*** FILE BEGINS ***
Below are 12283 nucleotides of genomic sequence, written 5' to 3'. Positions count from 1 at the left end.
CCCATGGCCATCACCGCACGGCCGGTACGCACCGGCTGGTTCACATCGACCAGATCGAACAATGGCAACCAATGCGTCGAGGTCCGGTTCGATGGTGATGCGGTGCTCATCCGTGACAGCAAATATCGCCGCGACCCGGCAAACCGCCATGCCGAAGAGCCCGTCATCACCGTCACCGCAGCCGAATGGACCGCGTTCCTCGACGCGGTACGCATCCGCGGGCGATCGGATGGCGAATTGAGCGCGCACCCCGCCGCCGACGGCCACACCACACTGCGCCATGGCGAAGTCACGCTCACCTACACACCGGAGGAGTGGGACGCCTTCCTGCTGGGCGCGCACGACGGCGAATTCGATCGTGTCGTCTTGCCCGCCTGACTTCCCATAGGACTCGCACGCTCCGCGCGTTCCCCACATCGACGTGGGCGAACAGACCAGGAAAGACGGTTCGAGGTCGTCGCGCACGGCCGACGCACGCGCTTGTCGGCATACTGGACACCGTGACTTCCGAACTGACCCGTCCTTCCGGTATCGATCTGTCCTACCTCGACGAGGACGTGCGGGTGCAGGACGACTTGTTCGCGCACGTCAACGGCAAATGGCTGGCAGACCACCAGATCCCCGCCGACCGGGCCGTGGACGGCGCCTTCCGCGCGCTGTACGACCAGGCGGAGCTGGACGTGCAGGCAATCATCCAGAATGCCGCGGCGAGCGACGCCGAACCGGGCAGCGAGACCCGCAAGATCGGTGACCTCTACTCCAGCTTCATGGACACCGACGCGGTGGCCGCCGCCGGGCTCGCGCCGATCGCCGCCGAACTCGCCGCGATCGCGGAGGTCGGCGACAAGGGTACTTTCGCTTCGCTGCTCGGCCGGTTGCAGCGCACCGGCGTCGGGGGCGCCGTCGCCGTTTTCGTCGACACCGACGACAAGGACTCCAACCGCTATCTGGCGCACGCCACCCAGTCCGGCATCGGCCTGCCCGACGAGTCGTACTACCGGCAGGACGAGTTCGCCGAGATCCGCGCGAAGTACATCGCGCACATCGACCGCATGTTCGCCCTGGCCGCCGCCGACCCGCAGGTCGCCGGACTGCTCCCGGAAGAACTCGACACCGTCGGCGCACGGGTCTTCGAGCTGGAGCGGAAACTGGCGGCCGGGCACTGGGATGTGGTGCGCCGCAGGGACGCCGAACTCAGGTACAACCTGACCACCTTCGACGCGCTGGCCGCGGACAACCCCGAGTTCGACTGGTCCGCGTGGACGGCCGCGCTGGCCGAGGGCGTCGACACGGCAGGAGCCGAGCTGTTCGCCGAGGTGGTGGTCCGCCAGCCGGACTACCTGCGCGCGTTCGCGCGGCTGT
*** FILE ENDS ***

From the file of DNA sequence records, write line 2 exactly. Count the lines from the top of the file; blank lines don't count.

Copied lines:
CCCATGGCCATCACCGCACGGCCGGTACGCACCGGCTGGTTCACATCGACCAGATCGAACAATGGCAACCAATGCGTCGAGGTCCGGTTCGATGGTGATGCGGTGCTCATCCGTGACAGCAAATATCGCCGCGACCCGGCAAACCGCCATGCCGAAGAGCCCGTCATCACCGTCACCGCAGCCGAATGGACCGCGTTCCTCGACGCGGTACGCATCCGCGGGCGATCGGATGGCGAATTGAGCGCGCACCCCGCCGCCGACGGCCACACCACACTGCGCCATGGCGAAGTCACGCTCACCTACACACCGGAGGAGTGGGACGCCTTCCTGCTGGGCGCGCACGACGGCGAATTCGATCGTGTCGTCTTGCCCGCCTGACTTCCCATAGGACTCGCACGCTCCGCGCGTTCCCCACATCGACGTGGGCGAACAGACCAGGAAAGACGGTTCGAGGTCGTCGCGCACGGCCGACGCACGCGCTTGTCGGCATACTGGACACCGTGACTTCCGAACTGACCCGTCCTTCCGGTATCGATCTGTCCTACCTCGACGAGGACGTGCGGGTGCAGGACGACTTGTTCGCGCACGTCAACGGCAAATGGCTGGCAGACCACCAGATCCCCGCCGACCGGGCCGTGGACGGCGCCTTCCGCGCGCTGTACGACCAGGCGGAGCTGGACGTGCAGGCAATCATCCAGAATGCCGCGGCGAGCGACGCCGAACCGGGCAGCGAGACCCGCAAGATCGGTGACCTCTACTCCAGCTTCATGGACACCGACGCGGTGGCCGCCGCCGGGCTCGCGCCGATCGCCGCCGAACTCGCCGCGATCGCGGAGGTCGGCGACAAGGGTACTTTCGCTTCGCTGCTCGGCCGGTTGCAGCGCACCGGCGTCGGGGGCGCCGTCGCCGTTTTCGTCGACACCGACGACAAGGACTCCAACCGCTATCTGGCGCACGCCACCCAGTCCGGCATCGGCCTGCCCGACGAGTCGTACTACCGGCAGGACGAGTTCGCCGAGATCCGCGCGAAGTACATCGCGCACATCGACCGCATGTTCGCCCTGGCCGCCGCCGACCCGCAGGTCGCCGGACTGCTCCCGGAAGAACTCGACACCGTCGGCGCACGGGTCTTCGAGCTGGAGCGGAAACTGGCGGCCGGGCACTGGGATGTGGTGCGCCGCAGGGACGCCGAACTCAGGTACAACCTGACCACCTTCGACGCGCTGGCCGCGGACAACCCCGAGTTCGACTGGTCCGCGTGGACGGCCGCGCTGGCCGAGGGCGTCGACACGGCAGGAGCCGAGCTGTTCGCCGAGGTGGTGGTCCGCCAGCCGGACTACCTGCGCGCGTTCGCGCGGCTGT